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Ancestral Territories, Human Rights & Climate Struggle: A Photo Blog from Honduras

December 2015

Descendents of escapees from African slave ships and indigenous communities, the Garifuna people live on the Atlantic coast of Honduras. Their beautiful seascape and ecologically rich lands have attracted aggressive interest from foreign investors for plans ranging from tourist resorts to mining to industrial agriculture. But the Garifuna’s believe that without their lands, ocean and natural resources they cease to be people.  Their collective land is part of who they are, and is critical to the survival of the Garifuna culture, and also the source of their resistance to the expansion of agrofuels, the construction of tourist projects, organized crime and other threats.

Last August, Grassroots International had the privilege of being invited by our partner OFRANEH (the Black Fraternal Organization of Honduras) to Triunfo de la Cruz to serve as international observers during the site visit from the Inter-American Court of Human Rights (ICHR). OFRANEH has been working since 1981 to defend Garifunas’  economic, cultural, social ancestral territory rigths, including by presenting cases before the ICHR against the State of Honduras related to violations of territory rights of the Garífuna communities of Triunfo de la Cruz and Punta Piedra. These two communities are home to 48,000 Garifuna people. The Truinfo de la Cruz case brought more than 30  legal claims of land usurpation made by the Honduran elite and the Tela Municipality. The cases cite the lack of  recognition of communities’ right to Free Prior and Informed Consent concerning the adoption of decisions affecting their ancestral territories. In particular, communities were denied a say in the proposed construction of tourism developments and  megaprojects, the creation of a “protected area,” and sales of communal lands.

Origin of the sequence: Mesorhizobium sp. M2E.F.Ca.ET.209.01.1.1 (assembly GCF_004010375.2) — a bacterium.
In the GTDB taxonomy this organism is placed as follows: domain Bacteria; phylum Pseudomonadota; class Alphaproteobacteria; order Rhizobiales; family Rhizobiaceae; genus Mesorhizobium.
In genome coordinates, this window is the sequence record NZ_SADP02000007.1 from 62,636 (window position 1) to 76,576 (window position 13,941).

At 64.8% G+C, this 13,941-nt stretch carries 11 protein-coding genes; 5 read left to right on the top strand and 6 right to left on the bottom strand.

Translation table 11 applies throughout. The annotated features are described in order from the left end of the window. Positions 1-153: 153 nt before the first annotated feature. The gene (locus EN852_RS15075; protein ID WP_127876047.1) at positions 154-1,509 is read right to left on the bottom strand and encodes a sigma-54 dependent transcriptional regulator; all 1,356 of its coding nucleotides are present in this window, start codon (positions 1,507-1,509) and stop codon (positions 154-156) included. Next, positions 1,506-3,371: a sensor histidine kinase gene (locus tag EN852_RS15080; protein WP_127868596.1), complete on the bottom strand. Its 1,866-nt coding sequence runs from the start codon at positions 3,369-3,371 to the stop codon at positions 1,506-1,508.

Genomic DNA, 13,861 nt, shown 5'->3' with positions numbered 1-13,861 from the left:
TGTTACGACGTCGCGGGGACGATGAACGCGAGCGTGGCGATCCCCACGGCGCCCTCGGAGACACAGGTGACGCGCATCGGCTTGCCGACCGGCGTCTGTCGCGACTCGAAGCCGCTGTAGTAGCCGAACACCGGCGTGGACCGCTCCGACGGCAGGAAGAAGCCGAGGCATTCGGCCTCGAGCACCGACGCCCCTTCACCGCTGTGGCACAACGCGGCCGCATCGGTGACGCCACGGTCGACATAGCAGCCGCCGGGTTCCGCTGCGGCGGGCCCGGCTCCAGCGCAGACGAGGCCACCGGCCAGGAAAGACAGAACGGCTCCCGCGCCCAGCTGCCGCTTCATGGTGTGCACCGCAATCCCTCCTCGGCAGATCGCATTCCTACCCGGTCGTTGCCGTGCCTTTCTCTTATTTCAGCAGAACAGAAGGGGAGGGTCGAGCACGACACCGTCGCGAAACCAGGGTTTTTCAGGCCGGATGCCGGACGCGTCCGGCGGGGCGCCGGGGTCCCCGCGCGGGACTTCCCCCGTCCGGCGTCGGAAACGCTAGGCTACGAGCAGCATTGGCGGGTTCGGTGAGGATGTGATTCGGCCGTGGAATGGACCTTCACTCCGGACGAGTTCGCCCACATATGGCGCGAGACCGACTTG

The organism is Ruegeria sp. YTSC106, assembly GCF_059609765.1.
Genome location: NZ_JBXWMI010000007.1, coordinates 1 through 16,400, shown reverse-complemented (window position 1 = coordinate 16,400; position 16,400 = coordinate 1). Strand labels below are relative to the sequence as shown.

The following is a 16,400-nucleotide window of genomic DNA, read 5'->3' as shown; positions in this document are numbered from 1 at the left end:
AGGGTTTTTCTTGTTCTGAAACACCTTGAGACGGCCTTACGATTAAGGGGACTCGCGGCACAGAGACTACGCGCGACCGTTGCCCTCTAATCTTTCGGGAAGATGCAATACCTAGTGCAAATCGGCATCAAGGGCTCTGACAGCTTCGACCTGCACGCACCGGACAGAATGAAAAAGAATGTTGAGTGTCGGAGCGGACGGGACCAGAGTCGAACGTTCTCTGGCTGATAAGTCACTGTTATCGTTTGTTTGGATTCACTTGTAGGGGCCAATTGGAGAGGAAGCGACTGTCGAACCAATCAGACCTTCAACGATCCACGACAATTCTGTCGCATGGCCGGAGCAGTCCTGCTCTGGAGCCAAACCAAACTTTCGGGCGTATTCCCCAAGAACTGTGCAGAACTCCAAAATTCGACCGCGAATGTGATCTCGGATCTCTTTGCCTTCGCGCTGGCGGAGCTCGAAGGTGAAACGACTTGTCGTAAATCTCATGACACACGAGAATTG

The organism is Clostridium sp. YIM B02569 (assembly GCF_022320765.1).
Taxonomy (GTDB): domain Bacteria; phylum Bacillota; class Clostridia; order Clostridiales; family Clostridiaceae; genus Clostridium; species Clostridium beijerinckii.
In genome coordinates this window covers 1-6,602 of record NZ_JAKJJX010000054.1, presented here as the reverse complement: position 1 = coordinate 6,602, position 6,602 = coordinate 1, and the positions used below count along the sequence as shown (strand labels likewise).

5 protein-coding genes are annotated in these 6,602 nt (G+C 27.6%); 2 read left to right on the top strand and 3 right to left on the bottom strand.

At an Inter-American Court and Commission of  Human Rights public meeting in the Tela Municipality, members of the Garifuna communities  presented moving and on-point testimonies about the land rights violations they have been facing for decades. The ICHR is expected to rule on the case in December of 2015.


Garifuna community members entrance to the Truinfo de la Cruz community center prior to the cultural event and spiritual ceremony to recieve the Inter- American Court and Commission of Human Rights.


Garifuna dances and spiritual ceremonies are a critical part of their resistance to remain and claim their ancestral territories.


Garifuna women participating in the spiritual ceremony to prepare the community for the Inter-American Court and Commision of Human Rights site visit.


Garifuna community of Triunfo de la Cruz put forward claims to the State for (among other things) recognition of coastline and maritime territory, which are an essential part of the Garifuna economy and spirituality.


Garifunas gathered to explain the land claims to the members of the Inter-American Court and Commission of Human Rights.

Drums and spiritual rituals accompanied the group every stop during the site visit.

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